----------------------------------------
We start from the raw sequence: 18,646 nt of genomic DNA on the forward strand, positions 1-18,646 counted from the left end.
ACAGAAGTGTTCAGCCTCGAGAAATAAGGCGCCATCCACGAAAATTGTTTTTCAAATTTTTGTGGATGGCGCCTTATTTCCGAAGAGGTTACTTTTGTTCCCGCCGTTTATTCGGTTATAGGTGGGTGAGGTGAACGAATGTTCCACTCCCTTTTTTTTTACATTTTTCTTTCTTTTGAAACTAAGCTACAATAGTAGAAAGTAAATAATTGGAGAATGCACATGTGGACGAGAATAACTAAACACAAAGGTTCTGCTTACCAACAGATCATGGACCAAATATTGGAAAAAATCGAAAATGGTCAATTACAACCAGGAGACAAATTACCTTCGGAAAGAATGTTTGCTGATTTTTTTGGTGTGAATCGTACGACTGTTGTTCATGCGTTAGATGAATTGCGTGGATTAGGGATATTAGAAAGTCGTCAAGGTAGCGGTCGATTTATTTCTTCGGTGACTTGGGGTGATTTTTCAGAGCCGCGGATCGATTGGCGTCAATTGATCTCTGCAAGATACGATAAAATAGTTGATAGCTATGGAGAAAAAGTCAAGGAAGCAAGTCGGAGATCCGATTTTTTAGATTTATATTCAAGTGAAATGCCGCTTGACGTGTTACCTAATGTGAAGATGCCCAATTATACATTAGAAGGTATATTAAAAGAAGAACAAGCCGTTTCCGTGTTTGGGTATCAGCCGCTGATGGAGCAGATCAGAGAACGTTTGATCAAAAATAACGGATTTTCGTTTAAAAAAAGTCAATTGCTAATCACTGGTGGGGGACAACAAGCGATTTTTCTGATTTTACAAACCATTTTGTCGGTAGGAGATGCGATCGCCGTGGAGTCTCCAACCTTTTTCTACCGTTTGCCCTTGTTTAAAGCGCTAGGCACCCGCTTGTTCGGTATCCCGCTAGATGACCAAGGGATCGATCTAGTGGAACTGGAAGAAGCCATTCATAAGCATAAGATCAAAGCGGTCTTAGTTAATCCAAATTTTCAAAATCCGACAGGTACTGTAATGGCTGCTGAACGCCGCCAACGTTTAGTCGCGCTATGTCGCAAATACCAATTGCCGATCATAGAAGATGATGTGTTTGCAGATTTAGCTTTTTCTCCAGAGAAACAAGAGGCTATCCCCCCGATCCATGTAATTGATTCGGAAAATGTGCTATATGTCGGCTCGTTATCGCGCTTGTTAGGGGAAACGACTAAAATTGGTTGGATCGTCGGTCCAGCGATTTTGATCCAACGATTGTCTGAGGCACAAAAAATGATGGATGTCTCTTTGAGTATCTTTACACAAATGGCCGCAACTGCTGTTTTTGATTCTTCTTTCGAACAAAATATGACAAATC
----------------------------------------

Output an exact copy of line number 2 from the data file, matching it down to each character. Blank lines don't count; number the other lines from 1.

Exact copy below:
ACAGAAGTGTTCAGCCTCGAGAAATAAGGCGCCATCCACGAAAATTGTTTTTCAAATTTTTGTGGATGGCGCCTTATTTCCGAAGAGGTTACTTTTGTTCCCGCCGTTTATTCGGTTATAGGTGGGTGAGGTGAACGAATGTTCCACTCCCTTTTTTTTTACATTTTTCTTTCTTTTGAAACTAAGCTACAATAGTAGAAAGTAAATAATTGGAGAATGCACATGTGGACGAGAATAACTAAACACAAAGGTTCTGCTTACCAACAGATCATGGACCAAATATTGGAAAAAATCGAAAATGGTCAATTACAACCAGGAGACAAATTACCTTCGGAAAGAATGTTTGCTGATTTTTTTGGTGTGAATCGTACGACTGTTGTTCATGCGTTAGATGAATTGCGTGGATTAGGGATATTAGAAAGTCGTCAAGGTAGCGGTCGATTTATTTCTTCGGTGACTTGGGGTGATTTTTCAGAGCCGCGGATCGATTGGCGTCAATTGATCTCTGCAAGATACGATAAAATAGTTGATAGCTATGGAGAAAAAGTCAAGGAAGCAAGTCGGAGATCCGATTTTTTAGATTTATATTCAAGTGAAATGCCGCTTGACGTGTTACCTAATGTGAAGATGCCCAATTATACATTAGAAGGTATATTAAAAGAAGAACAAGCCGTTTCCGTGTTTGGGTATCAGCCGCTGATGGAGCAGATCAGAGAACGTTTGATCAAAAATAACGGATTTTCGTTTAAAAAAAGTCAATTGCTAATCACTGGTGGGGGACAACAAGCGATTTTTCTGATTTTACAAACCATTTTGTCGGTAGGAGATGCGATCGCCGTGGAGTCTCCAACCTTTTTCTACCGTTTGCCCTTGTTTAAAGCGCTAGGCACCCGCTTGTTCGGTATCCCGCTAGATGACCAAGGGATCGATCTAGTGGAACTGGAAGAAGCCATTCATAAGCATAAGATCAAAGCGGTCTTAGTTAATCCAAATTTTCAAAATCCGACAGGTACTGTAATGGCTGCTGAACGCCGCCAACGTTTAGTCGCGCTATGTCGCAAATACCAATTGCCGATCATAGAAGATGATGTGTTTGCAGATTTAGCTTTTTCTCCAGAGAAACAAGAGGCTATCCCCCCGATCCATGTAATTGATTCGGAAAATGTGCTATATGTCGGCTCGTTATCGCGCTTGTTAGGGGAAACGACTAAAATTGGTTGGATCGTCGGTCCAGCGATTTTGATCCAACGATTGTCTGAGGCACAAAAAATGATGGATGTCTCTTTGAGTATCTTTACACAAATGGCCGCAACTGCTGTTTTTGATTCTTCTTTCGAACAAAATATGACAAATC